• RE: Alternating Polarity Resistance/Resistivity Test of 6517B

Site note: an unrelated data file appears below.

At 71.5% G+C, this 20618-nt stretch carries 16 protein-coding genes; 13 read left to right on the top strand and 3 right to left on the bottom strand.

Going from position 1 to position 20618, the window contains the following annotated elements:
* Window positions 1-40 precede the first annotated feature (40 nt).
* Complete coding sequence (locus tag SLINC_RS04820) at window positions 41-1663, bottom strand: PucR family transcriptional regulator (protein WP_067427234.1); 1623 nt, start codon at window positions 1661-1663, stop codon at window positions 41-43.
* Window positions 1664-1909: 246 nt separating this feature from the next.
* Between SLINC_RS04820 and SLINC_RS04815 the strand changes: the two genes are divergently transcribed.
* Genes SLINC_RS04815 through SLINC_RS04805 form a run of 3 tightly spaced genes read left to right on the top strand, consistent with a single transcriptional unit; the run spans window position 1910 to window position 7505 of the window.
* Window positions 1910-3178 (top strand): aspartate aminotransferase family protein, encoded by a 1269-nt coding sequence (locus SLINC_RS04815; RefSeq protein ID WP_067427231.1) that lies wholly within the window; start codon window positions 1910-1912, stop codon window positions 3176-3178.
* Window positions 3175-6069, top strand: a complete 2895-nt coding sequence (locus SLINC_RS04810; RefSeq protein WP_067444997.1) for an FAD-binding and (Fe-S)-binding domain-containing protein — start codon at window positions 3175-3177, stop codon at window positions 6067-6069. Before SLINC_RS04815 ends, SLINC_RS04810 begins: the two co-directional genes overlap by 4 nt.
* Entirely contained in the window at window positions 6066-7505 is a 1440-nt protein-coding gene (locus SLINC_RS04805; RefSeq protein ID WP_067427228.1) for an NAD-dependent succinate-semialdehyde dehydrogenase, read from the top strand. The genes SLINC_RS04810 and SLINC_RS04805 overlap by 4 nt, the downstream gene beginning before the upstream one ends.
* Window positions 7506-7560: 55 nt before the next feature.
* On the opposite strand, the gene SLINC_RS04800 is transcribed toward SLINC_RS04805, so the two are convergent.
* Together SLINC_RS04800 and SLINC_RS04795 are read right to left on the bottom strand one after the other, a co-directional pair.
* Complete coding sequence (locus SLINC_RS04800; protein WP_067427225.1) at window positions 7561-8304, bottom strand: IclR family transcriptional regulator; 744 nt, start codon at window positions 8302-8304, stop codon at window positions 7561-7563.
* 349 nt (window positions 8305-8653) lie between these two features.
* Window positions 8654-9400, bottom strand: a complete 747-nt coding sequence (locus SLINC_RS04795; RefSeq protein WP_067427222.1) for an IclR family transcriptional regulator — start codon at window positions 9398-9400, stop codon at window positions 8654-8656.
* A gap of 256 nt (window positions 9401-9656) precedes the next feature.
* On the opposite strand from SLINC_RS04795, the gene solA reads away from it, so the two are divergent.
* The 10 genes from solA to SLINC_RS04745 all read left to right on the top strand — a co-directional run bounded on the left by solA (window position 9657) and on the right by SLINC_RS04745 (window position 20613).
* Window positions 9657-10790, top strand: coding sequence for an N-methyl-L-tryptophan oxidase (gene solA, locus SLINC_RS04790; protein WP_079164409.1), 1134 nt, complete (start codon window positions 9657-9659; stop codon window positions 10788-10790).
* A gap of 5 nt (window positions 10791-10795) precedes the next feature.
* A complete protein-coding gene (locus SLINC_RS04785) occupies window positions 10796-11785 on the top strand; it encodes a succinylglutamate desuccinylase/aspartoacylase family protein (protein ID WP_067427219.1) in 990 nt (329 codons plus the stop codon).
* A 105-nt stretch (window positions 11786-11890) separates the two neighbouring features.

Did you ever get a response?<br> <br> The manual says this about the standard method:<br> When this test is run, the V-source is initially set to source 0 V for a specified time (PREDISCH time) to allow any charge to dissipate. The V-source then applies a specified voltage (BIAS V) to the electrodes of the test fixture for a specified time (BIAS-TIME). This “bias” period allows currents in the test circuit to stabilize. The V-source then applies the test voltage (MEAS-V) and, after a specified delay (MEAS-TIME), the Model 6517B measures the resistivity of the sample and stores the reading in the buffer. Note that the test voltage (MEAS-V) is typically at the same level as the bias voltage (BIAS V).<br> <br> (I should maybe make my own post but thought I might have more of a chance to get an answer from you than from Tektronix since you have not had a reply in the forum for three months)<br> <br> What is hard to understand here is the difference between BIAS-TIME and MEAS-TIME, especially if the BIAS-V and MEAS-V are the same. The &quot;General measurement procedure&quot; for resistivity says that the bias time IS the&#160;electrification period, but then the measurement time must be zero, right? So if I need to electrify the sample for 60 seconds, do I set BIAS-TIME or MEAS-TIME to 60? Or do I set BIAS-TIME to 0 and MEAS-V to 60 if I have the same BIAS-V and MEAS-V? The standard method conforms to ASTM D257, but I cannot see anything there about the distinction between a bias voltage and measure voltage, so the use-case for this is unclear to me.<br> <br> &#160;